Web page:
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Patriots Live

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Final

Short reviews of what’s in theaters

Previously released

12 Years a Slave It isn’t the story of an American tragedy. It’s the story of the American tragedy — this country’s original sin. The true saga of Solomon Northup (Chiwetel Ejiofor), a free-born black man kidnapped from New York state in 1841 and sold into slavery in Louisiana, the movie’s to slavery what “Schindler’s List” was to the Holocaust: a mass-appeal reckoning. Directed by Steve McQueen (“Shame”). (133 min., R) (Ty Burr)

½ 2013 Sundance Shorts Most collections of shorts have at least a couple of clinkers, but there isn’t a bad example to be found in this octet from the 2013 Sundance Film Festival. Highlights range from Michael Almereyda’s subtly affecting documentary “Skinningrove” to Julia Pott’s animated enigma “The Event.” Like lyric poetry and artful short stories, they turn brevity into a virtue. In English and Finnish, with subtitles. (93 min., unrated) (Peter Keough)

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All Is Lost Two hours of Robert Redford on a boat in the Indian Ocean, and the boat’s sinking — what sounds like a recipe for boredom is, in the hands of its star and writer-director J.C. Chandor, a nearly perfect thing: An economic, elegant Worst-Case Scenario Survival Handbook that ever so subtly backs into Zen. See it on a big screen, please. (106 min., PG-13) (Ty Burr)

American Hustle The title is perfect for this exuberant con job of a movie: a sloppy, miscast, hammed up, overlong, overloud story that still sends you out of the theater on a bouncy little cloud of rapture. Director David O. Russell and stars Christian Bale, Amy Adams, Bradley Cooper, and Jennifer Lawrence address the 1980s Abscam scandal, sort of. (138 min., R) (Ty Burr)

August: Osage County
A black comedy of prairie family dysfunction, stolidly adapted from Tracy Letts’s 2007 play. At its center, in one of her most flamboyant yet gimmicky performances, is Meryl Streep as cancerous, poisonous matriarch Viola Weston. A fine guilty pleasure rather than a great movie, with a cast that includes Julia Roberts, Ewan McGregor, and (thankfully) Chris Cooper and Margo Martindale. (121 min., R) (Ty Burr)

The Book Thief This adaptation of Markus Zusak’s 2005 bestseller is unobjectionable, sentimental, and not a little dull. A tale of World War II Germany as seen through the eyes of a young girl (Sophie Nélisse), it re-creates the novel’s events while keeping them generic enough for everyone to agree on. Geoffrey Rush, as the heroine’s adoptive father, is the best thing here. (135 min., PG-13) (Ty Burr)

½ Captain Phillips An extraordinarily gripping movie based on events that took place on the container ship Maersk Alabama in April 2009. Director Paul Greengrass creates an aura of urgency so powerful that we temporarily forget what we know and hold our breaths for two-plus hours of tightening suspense. Tom Hanks and the magnetic Barkhad Abdi star. In English and Somali, with subtitles. (134 min., PG-13) (Ty Burr)

½ Devil’s Due From “V/H/S” alumni Matt Bettinelli-Olpin and Tyler Gillett, another feeble, found-footage horror movie. Fans of “Rosemary’s Baby” might be outraged by this lazy rip-off, translated into one of cinema’s laziest genres, but other than that, the only emotional response is mild boredom and concern about the safety of the demonized couple’s affable golden retriever. (89 min., R) (Peter Keough)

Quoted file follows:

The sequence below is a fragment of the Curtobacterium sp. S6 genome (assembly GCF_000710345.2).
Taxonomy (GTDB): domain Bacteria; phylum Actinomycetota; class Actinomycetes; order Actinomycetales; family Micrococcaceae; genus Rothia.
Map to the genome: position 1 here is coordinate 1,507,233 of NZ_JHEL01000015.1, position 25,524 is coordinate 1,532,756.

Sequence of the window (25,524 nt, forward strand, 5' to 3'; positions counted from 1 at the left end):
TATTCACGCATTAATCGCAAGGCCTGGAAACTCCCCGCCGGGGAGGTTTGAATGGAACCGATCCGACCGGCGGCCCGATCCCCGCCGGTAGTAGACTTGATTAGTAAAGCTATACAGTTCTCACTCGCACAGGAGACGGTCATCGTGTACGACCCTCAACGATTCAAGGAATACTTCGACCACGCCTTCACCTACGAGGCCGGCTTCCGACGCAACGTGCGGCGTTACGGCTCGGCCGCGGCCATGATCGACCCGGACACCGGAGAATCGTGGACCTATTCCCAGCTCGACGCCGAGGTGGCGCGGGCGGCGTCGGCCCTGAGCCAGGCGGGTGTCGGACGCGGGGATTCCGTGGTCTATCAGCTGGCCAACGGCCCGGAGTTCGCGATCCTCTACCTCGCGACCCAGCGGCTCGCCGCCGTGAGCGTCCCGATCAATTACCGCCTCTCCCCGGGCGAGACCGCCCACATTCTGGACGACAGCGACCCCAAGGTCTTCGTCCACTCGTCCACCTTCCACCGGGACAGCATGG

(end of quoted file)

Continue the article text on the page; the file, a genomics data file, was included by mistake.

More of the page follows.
½ Faust Russian auteur Alexander Sokurov takes on the German legend about the philosopher whose hubristic quest for knowledge and power tempts him into a poorly thought out deal with the devil. With its scatological humor and archly blasphemous discussions it might be Sokurov’s closest stab at a madcap romp, but it still ventures into dark places where few filmmakers dare to go. In German, with subtitles. (134 min., unrated) (Peter
Keough)

Frozen Disney animators prove that “Tangled” wasn’t a fluke with their similar-skewing loose riff on Hans Christian Andersen’s fairy tale “The Snow Queen.” Kristen Bell injects peppy personality into the story (and, yes, sings) as princess of a kingdom plunged into eternal winter by the frost powers of her misunderstood sister. Josh Gad (“1600 Penn”) is hilarious as a snowman who dreams of how wonderful summer must be. (108 min., PG) (Tom Russo)

½ The Genius of Marian Of all the documentaries on Alzheimer’s disease, Banker White’s film about his mother Pam might be the most tragically ironic. Shortly after Pam started writing a book about her mother, Marian, an artist whose career was cut short by the disease, Pam herself was diagnosed with it. The book wasn’t finished, but this film honors both women with its poetic poignancy. (84 min., unrated) (Peter Keough)

Grudge Match Sylvester Stallone and Robert De Niro play rival fighters — hardly an exact reprise of Rocky Balboa and Jake LaMotta, but even faintly suggesting this fantasy bout has novelty value. It’s also a matchup that comes about three decades late. The filmmakers get this, and actively acknowledge it. But that presents a big task: projecting freshness when so much is self-deprecatingly made of how creaky this all is. (113 min., PG-13) (Tom Russo)

Her Joaquin Phoenix plays a nice, lonely guy who falls in love with his computer’s operating system, which speaks in the voice of Scarlett Johansson. What could have been a horror movie, a farce, or a disaster is a profoundly touching meditation on what it means to be human and where our machines may be taking us. Written and directed by Spike Jonze. With Amy Adams. (120 min., R) (Ty Burr)

½ The Hunger Games: Catching Fire Unexpectedly improving on its predecessor, this sequel is an engrossing and powerfully bleak futuristic epic, directed with real urgency and a skilled eye by Francis Lawrence (“I Am Legend”). At its best, it’s a blockbuster that bites the culture that made it. With Jennifer Lawrence, Josh Hutcherson, Philip Seymour Hoffman, Woody Harrelson, and Jena Malone. (146 min., PG-13) (Ty Burr)